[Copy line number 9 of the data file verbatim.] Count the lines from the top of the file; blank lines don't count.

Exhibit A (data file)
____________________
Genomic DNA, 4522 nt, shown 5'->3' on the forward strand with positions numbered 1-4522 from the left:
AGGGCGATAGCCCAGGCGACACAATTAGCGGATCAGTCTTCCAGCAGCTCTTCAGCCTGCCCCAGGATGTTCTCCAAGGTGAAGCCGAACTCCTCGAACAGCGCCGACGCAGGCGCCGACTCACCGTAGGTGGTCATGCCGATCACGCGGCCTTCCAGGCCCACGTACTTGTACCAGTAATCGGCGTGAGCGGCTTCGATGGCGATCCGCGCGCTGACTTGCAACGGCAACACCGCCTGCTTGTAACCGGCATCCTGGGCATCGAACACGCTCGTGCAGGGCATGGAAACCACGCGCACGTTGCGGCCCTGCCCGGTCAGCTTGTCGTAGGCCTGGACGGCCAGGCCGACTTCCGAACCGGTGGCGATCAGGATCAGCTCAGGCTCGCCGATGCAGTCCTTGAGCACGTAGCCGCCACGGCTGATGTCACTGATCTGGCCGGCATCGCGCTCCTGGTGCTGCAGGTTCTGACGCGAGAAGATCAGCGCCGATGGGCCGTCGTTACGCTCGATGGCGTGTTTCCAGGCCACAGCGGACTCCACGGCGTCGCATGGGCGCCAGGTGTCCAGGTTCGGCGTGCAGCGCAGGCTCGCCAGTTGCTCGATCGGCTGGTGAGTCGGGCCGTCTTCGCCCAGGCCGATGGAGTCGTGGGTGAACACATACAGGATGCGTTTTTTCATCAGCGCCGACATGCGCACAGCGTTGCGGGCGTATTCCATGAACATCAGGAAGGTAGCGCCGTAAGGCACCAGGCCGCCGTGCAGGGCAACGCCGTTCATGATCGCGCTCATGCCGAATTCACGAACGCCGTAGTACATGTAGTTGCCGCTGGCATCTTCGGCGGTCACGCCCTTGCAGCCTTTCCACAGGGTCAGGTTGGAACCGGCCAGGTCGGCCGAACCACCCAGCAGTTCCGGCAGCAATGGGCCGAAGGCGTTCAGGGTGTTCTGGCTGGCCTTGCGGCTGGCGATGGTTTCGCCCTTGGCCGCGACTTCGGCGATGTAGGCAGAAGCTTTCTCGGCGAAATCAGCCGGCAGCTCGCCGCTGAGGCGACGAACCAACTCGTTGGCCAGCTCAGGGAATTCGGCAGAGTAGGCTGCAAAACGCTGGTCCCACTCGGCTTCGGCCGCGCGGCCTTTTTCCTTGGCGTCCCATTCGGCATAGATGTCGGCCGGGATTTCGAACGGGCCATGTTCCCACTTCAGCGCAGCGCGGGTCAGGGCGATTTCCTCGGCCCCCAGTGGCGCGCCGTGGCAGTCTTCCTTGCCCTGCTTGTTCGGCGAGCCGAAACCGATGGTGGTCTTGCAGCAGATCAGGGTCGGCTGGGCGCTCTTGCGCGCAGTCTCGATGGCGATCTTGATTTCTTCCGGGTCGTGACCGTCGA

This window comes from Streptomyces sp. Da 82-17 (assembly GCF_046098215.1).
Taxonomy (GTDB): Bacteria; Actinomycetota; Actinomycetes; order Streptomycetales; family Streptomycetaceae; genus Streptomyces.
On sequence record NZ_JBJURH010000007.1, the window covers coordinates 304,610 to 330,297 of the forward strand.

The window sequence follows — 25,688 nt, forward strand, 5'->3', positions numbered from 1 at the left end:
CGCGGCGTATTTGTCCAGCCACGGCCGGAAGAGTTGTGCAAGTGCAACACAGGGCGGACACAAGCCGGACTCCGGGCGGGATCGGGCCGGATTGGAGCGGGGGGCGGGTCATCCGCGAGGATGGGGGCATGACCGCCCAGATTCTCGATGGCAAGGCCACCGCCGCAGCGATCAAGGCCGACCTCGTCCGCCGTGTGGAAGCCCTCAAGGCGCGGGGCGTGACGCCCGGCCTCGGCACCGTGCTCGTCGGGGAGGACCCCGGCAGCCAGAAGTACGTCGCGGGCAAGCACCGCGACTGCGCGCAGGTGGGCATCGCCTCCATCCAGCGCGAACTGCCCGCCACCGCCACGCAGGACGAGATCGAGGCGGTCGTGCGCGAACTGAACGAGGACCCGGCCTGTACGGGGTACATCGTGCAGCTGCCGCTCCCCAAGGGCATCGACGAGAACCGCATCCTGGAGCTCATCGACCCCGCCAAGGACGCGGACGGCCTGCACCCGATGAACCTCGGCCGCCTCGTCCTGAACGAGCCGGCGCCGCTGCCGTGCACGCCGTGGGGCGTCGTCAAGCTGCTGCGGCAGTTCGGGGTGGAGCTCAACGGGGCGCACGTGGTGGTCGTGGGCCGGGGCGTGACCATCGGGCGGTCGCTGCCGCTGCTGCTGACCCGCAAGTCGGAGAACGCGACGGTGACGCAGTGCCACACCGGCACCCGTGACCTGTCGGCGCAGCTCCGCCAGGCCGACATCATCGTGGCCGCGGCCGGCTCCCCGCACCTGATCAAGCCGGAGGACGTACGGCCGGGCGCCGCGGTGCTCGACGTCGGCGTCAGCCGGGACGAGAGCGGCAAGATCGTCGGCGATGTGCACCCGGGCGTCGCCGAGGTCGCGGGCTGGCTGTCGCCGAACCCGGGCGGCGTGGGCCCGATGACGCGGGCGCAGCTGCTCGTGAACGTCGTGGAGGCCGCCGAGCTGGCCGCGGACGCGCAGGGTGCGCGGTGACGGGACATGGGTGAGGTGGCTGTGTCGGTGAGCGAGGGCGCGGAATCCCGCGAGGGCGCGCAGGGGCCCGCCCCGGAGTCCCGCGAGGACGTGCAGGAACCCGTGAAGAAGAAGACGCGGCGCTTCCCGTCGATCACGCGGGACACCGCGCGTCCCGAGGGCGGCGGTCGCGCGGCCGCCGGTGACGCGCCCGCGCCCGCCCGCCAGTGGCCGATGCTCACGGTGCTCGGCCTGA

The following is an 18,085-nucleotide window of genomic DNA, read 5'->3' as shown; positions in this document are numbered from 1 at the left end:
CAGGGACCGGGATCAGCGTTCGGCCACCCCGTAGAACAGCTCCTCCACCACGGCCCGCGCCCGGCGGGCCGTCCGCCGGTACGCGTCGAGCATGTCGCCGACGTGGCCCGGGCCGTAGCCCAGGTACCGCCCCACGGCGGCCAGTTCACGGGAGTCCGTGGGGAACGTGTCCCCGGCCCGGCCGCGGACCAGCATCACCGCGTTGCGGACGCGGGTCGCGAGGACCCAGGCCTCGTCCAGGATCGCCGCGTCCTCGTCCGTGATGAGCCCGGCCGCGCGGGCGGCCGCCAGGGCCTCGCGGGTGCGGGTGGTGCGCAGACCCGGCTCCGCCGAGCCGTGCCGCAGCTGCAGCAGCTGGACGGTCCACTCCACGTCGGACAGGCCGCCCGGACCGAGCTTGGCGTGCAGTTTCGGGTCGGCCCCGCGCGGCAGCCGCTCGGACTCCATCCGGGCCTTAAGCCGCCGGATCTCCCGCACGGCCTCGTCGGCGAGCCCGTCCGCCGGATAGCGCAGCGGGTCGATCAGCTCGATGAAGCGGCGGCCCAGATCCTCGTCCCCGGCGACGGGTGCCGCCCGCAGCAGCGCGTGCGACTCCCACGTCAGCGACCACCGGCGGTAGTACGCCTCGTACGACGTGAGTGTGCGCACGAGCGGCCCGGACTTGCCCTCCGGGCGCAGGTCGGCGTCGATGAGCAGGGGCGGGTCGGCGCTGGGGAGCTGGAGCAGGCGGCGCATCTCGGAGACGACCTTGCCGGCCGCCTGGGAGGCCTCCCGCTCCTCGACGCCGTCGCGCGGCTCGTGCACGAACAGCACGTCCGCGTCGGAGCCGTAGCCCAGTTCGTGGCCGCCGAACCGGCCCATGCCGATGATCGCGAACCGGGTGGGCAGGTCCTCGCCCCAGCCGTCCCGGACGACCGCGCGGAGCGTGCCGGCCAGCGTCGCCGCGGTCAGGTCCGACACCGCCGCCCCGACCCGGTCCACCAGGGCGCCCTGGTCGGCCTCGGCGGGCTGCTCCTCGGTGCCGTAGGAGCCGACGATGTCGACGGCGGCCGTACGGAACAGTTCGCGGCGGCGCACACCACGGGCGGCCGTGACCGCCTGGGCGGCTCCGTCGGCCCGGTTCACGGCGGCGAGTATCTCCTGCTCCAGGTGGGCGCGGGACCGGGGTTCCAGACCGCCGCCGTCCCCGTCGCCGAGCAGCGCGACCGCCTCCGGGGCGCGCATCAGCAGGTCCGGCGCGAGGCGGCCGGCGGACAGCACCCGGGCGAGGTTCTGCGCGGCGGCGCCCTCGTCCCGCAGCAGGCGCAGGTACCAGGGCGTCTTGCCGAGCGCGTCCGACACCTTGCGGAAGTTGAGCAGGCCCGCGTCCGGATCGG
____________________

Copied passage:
CAGGGACCGGGATCAGCGTTCGGCCACCCCGTAGAACAGCTCCTCCACCACGGCCCGCGCCCGGCGGGCCGTCCGCCGGTACGCGTCGAGCATGTCGCCGACGTGGCCCGGGCCGTAGCCCAGGTACCGCCCCACGGCGGCCAGTTCACGGGAGTCCGTGGGGAACGTGTCCCCGGCCCGGCCGCGGACCAGCATCACCGCGTTGCGGACGCGGGTCGCGAGGACCCAGGCCTCGTCCAGGATCGCCGCGTCCTCGTCCGTGATGAGCCCGGCCGCGCGGGCGGCCGCCAGGGCCTCGCGGGTGCGGGTGGTGCGCAGACCCGGCTCCGCCGAGCCGTGCCGCAGCTGCAGCAGCTGGACGGTCCACTCCACGTCGGACAGGCCGCCCGGACCGAGCTTGGCGTGCAGTTTCGGGTCGGCCCCGCGCGGCAGCCGCTCGGACTCCATCCGGGCCTTAAGCCGCCGGATCTCCCGCACGGCCTCGTCGGCGAGCCCGTCCGCCGGATAGCGCAGCGGGTCGATCAGCTCGATGAAGCGGCGGCCCAGATCCTCGTCCCCGGCGACGGGTGCCGCCCGCAGCAGCGCGTGCGACTCCCACGTCAGCGACCACCGGCGGTAGTACGCCTCGTACGACGTGAGTGTGCGCACGAGCGGCCCGGACTTGCCCTCCGGGCGCAGGTCGGCGTCGATGAGCAGGGGCGGGTCGGCGCTGGGGAGCTGGAGCAGGCGGCGCATCTCGGAGACGACCTTGCCGGCCGCCTGGGAGGCCTCCCGCTCCTCGACGCCGTCGCGCGGCTCGTGCACGAACAGCACGTCCGCGTCGGAGCCGTAGCCCAGTTCGTGGCCGCCGAACCGGCCCATGCCGATGATCGCGAACCGGGTGGGCAGGTCCTCGCCCCAGCCGTCCCGGACGACCGCGCGGAGCGTGCCGGCCAGCGTCGCCGCGGTCAGGTCCGACACCGCCGCCCCGACCCGGTCCACCAGGGCGCCCTGGTCGGCCTCGGCGGGCTGCTCCTCGGTGCCGTAGGAGCCGACGATGTCGACGGCGGCCGTACGGAACAGTTCGCGGCGGCGCACACCACGGGCGGCCGTGACCGCCTGGGCGGCTCCGTCGGCCCGGTTCACGGCGGCGAGTATCTCCTGCTCCAGGTGGGCGCGGGACCGGGGTTCCAGACCGCCGCCGTCCCCGTCGCCGAGCAGCGCGACCGCCTCCGGGGCGCGCATCAGCAGGTCCGGCGCGAGGCGGCCGGCGGACAGCACCCGGGCGAGGTTCTGCGCGGCGGCGCCCTCGTCCCGCAGCAGGCGCAGGTACCAGGGCGTCTTGCCGAGCGCGTCCGACACCTTGCGGAAGTTGAGCAGGCCCGCGTCCGGATCGG